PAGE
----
Tuesday, February 1, 2011

"So, When Will These Things Finally Work? State-of-the-Art Characterization of Interfaces in Energy Conversion Devices" Dr. Heske – Feb 10th NevBio

Dr. Clemens Heske and his group at UNLV team up with other universities, national labs, and companies who make devices for energy conversion - solar cells, fuel cells, photoelectrochemical cells that use sunlight to split water, nuclear fuel, light-emitting diodes, and others. He will be speaking at the NevBio luncheon on Thursday, Feb 10th: 11:30 Check-in & 12 PM lunch & Presentation. $30 at McCormick & Schmicks. 335 Hughes Center Drive.

Dr. Heske will talk on his current research, with particular emphasis on solar energy applications and focus on why it is important to study their interfaces on an atomic scale. To register Click Here

Clemens Heske received his Ph.D. (Dr. rer. nat.) in Physics from the University of Würzburg in Germany in 1998. After two years as a postdoctoral fellow at the Lawrence Berkeley National Laboratory, he became a "wissenschaftlicher Assistent" at the University of Würzburg and completed his German Habilitation in Experimental Physics in December of 2003. In 2004, he joined the UNLV Chemistry Department as an Associate Professor for Materials/Physical Chemistry and promoted to Professor in the summer of 2009.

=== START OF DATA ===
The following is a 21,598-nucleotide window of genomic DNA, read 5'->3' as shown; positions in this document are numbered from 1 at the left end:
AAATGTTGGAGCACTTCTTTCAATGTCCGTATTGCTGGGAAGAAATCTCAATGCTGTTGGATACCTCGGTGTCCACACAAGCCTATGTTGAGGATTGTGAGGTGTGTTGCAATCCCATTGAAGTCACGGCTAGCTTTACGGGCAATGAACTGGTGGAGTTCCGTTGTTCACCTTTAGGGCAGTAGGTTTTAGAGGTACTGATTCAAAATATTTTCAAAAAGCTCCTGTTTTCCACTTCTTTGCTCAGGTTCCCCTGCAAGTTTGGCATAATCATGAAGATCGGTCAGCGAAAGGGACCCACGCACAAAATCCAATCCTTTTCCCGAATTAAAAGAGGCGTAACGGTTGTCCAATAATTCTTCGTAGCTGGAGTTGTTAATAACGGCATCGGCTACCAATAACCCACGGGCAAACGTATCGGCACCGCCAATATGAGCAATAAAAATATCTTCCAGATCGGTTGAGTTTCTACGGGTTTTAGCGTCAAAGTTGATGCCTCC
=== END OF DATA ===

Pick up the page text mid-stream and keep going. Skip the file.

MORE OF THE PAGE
Dr. Heske uses soft x-rays to study surfaces and interfaces in a wide variety of material systems for energy conversion. With his group, he teams up with over 30 different national and international partners in academia, national labs, and industry to improve thin film solar cells, materials for hydrogen production, hydrogen storage, fuel cells, light-emitting devices, nuclear fuel, and other systems that involve interfaces and require a deeper understanding of their properties to optimize the performance and stability of the final device.

The Research Group of Dr. Clemens Heske uses a large number of spectroscopic and structural methods to study surfaces and interfaces of devices devoted to the conversion of energy.

Thin Film Solar Cells
Hydrogen Production
Hydrogen Storage
Carbon Nanomaterials
Solid Oxide Fuel Cells
Inorganic semiconductor devices
Bio-interfaces and liquids
Nuclear Fuel

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